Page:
The following contains mild spoilers for ‘Russian Doll’ and the third season of ‘True Detective.’
What does it say about American that television’s two best shows of 2019 thus far — the new Netflix series Russian Doll and HBO’s third season of True Detective — are both about trauma and time?
The two shows get to their thematic similarities in different ways, of course. Russian Doll is a thirty-minute comedy (of sorts) set in New York and True Detective is a very heavy drama that happens in Arkansas for its third season.
Both, though, are excellent in the way that they handle trauma, time, and the repercussions of them.
Russian Doll proves its worth by starting with a fascinating, if previously used, conceit — a hard-scrabble New Yorker keeps dying only to be brought back on the night of her birthday party. It becomes a comment on how unresolved familial issues can put people in a constant loop, a loop that finds them trying to find answers often through the same techniques that caused the very problems that they’re trying to resolve. It can be seen through the lens of addiction, but there’s something better going on there. Russian Doll — and credit to the show’s creator Natasha Lyonne — digs into how life events, particularly those in childhood, really set in to motion the mistakes we often make as adults.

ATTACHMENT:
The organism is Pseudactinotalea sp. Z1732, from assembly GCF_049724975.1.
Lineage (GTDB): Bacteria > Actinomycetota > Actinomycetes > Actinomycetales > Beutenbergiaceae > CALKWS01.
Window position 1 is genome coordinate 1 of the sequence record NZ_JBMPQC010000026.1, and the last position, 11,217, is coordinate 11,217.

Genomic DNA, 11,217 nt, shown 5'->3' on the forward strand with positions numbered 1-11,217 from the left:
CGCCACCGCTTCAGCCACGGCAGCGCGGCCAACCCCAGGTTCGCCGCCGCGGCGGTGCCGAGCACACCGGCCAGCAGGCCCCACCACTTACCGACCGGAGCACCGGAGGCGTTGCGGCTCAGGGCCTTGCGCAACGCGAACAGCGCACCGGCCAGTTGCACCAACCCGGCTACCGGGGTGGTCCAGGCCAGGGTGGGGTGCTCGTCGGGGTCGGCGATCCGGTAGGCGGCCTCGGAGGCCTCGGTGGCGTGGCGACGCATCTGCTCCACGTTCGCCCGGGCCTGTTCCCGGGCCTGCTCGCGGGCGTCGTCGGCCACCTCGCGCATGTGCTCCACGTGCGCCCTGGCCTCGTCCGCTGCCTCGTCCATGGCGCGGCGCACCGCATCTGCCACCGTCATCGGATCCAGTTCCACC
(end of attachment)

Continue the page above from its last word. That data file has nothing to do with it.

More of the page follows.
True Detective bounced back from its weak second season and ended this Sunday with a gentle, resonant view on how trauma — in this case, war and murder — sets of a different loop: one that muddies time in our heads and even destroys towns. The murder of Will Purcell and the disappearance of Julie Purcell are only the tips of the iceberg for the show, as writer Nic Pizzolatto allowed his protagonist Wayne Hays to have to deal with family and memory as much as any crime. Academy Award Winner Mahershalia Ali and Stephen Dorff are amazing in their roles as the detectives who frighteningly fight with time as much as anything in a crime scene.
Both of the best shows of the year so far deal with the issue of time, memory, and trauma so deftly, which is especially nice in the case of True Detective as in previous seasons it wanted to be more of an examination of action and mystery rather an a piece of introspection. Russian Doll is more than the comedy and conceit that will initially draw any viewer’s interest. These are great shows because they don’t just hinge on the jungle of our inner selves, but instead, use that jungle to add more depth and more melancholy.
The shows don’t feel like direct commentary on our times and likely weren’t written to be. Instead, they’re analysis of each of us as individuals and how the events of the past shape who we are today, for better or for worst.